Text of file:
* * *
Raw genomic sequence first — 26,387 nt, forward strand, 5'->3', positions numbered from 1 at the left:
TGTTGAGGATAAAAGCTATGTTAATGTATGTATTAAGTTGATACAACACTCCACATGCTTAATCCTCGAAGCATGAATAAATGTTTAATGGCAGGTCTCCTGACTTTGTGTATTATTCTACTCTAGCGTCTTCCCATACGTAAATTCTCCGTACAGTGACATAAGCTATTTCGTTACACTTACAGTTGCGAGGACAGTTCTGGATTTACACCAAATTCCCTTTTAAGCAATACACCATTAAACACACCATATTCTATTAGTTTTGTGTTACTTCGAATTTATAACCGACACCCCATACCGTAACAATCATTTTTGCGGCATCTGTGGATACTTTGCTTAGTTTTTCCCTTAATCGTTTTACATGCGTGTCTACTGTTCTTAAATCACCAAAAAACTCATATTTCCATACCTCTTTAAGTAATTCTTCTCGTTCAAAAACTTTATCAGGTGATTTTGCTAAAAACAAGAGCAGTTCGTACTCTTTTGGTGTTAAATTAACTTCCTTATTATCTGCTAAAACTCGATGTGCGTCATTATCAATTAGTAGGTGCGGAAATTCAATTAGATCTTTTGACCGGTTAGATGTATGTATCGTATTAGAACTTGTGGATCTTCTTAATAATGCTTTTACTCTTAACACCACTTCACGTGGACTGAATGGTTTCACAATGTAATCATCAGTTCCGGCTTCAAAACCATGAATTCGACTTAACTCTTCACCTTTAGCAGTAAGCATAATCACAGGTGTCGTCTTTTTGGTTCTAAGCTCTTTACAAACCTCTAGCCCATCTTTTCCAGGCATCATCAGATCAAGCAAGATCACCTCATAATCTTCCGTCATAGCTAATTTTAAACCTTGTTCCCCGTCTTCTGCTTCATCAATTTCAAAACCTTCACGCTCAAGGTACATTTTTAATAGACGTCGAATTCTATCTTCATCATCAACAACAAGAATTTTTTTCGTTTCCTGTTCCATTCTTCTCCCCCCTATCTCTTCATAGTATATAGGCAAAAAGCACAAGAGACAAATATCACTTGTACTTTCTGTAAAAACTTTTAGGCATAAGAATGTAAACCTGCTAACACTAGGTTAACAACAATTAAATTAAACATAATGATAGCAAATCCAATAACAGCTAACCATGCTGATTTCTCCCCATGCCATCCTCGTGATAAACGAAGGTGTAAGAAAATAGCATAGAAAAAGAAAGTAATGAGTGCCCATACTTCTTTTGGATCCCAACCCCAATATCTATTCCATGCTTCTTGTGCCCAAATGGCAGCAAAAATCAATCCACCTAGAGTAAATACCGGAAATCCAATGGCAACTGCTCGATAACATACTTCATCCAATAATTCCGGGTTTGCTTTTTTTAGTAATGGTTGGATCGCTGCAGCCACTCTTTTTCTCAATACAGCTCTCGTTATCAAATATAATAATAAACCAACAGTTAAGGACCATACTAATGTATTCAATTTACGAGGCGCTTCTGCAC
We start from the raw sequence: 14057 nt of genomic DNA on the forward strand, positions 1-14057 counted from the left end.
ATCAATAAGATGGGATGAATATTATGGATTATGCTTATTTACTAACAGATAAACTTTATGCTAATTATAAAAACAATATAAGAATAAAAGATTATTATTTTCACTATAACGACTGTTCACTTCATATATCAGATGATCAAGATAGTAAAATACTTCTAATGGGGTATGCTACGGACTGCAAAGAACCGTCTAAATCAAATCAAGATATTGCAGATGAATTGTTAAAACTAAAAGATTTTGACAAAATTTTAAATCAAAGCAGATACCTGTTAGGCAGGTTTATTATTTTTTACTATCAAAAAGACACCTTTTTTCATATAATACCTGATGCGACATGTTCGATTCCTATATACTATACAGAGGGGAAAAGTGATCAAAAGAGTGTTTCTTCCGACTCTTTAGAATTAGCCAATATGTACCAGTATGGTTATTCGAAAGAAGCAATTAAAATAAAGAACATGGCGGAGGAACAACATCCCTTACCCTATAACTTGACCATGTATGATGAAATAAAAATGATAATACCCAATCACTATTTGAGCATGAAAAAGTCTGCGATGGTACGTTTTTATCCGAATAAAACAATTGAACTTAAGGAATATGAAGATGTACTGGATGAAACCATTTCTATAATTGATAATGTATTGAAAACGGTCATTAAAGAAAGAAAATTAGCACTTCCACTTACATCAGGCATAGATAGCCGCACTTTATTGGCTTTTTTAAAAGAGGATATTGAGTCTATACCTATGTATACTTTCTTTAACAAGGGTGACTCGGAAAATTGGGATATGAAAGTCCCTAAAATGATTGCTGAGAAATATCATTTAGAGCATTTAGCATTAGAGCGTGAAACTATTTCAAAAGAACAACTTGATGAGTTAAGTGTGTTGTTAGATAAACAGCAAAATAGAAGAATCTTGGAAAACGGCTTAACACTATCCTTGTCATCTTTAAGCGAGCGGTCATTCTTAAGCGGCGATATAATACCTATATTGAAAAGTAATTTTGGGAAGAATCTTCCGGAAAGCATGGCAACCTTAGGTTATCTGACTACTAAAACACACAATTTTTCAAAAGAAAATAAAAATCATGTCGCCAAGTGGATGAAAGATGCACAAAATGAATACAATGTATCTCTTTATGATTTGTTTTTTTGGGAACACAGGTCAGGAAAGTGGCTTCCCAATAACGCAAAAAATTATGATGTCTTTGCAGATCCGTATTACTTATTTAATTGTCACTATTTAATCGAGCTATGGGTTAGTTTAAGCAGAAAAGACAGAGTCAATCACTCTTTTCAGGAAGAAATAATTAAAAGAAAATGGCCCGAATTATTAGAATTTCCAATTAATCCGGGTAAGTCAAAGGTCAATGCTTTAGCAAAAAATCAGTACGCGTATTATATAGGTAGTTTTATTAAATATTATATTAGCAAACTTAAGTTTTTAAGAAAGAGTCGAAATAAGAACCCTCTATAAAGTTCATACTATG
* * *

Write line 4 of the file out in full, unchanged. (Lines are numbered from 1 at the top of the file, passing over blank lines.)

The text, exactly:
ATCAATAAGATGGGATGAATATTATGGATTATGCTTATTTACTAACAGATAAACTTTATGCTAATTATAAAAACAATATAAGAATAAAAGATTATTATTTTCACTATAACGACTGTTCACTTCATATATCAGATGATCAAGATAGTAAAATACTTCTAATGGGGTATGCTACGGACTGCAAAGAACCGTCTAAATCAAATCAAGATATTGCAGATGAATTGTTAAAACTAAAAGATTTTGACAAAATTTTAAATCAAAGCAGATACCTGTTAGGCAGGTTTATTATTTTTTACTATCAAAAAGACACCTTTTTTCATATAATACCTGATGCGACATGTTCGATTCCTATATACTATACAGAGGGGAAAAGTGATCAAAAGAGTGTTTCTTCCGACTCTTTAGAATTAGCCAATATGTACCAGTATGGTTATTCGAAAGAAGCAATTAAAATAAAGAACATGGCGGAGGAACAACATCCCTTACCCTATAACTTGACCATGTATGATGAAATAAAAATGATAATACCCAATCACTATTTGAGCATGAAAAAGTCTGCGATGGTACGTTTTTATCCGAATAAAACAATTGAACTTAAGGAATATGAAGATGTACTGGATGAAACCATTTCTATAATTGATAATGTATTGAAAACGGTCATTAAAGAAAGAAAATTAGCACTTCCACTTACATCAGGCATAGATAGCCGCACTTTATTGGCTTTTTTAAAAGAGGATATTGAGTCTATACCTATGTATACTTTCTTTAACAAGGGTGACTCGGAAAATTGGGATATGAAAGTCCCTAAAATGATTGCTGAGAAATATCATTTAGAGCATTTAGCATTAGAGCGTGAAACTATTTCAAAAGAACAACTTGATGAGTTAAGTGTGTTGTTAGATAAACAGCAAAATAGAAGAATCTTGGAAAACGGCTTAACACTATCCTTGTCATCTTTAAGCGAGCGGTCATTCTTAAGCGGCGATATAATACCTATATTGAAAAGTAATTTTGGGAAGAATCTTCCGGAAAGCATGGCAACCTTAGGTTATCTGACTACTAAAACACACAATTTTTCAAAAGAAAATAAAAATCATGTCGCCAAGTGGATGAAAGATGCACAAAATGAATACAATGTATCTCTTTATGATTTGTTTTTTTGGGAACACAGGTCAGGAAAGTGGCTTCCCAATAACGCAAAAAATTATGATGTCTTTGCAGATCCGTATTACTTATTTAATTGTCACTATTTAATCGAGCTATGGGTTAGTTTAAGCAGAAAAGACAGAGTCAATCACTCTTTTCAGGAAGAAATAATTAAAAGAAAATGGCCCGAATTATTAGAATTTCCAATTAATCCGGGTAAGTCAAAGGTCAATGCTTTAGCAAAAAATCAGTACGCGTATTATATAGGTAGTTTTATTAAATATTATATTAGCAAACTTAAGTTTTTAAGAAAGAGTCGAAATAAGAACCCTCTATAAAGTTCATACTATG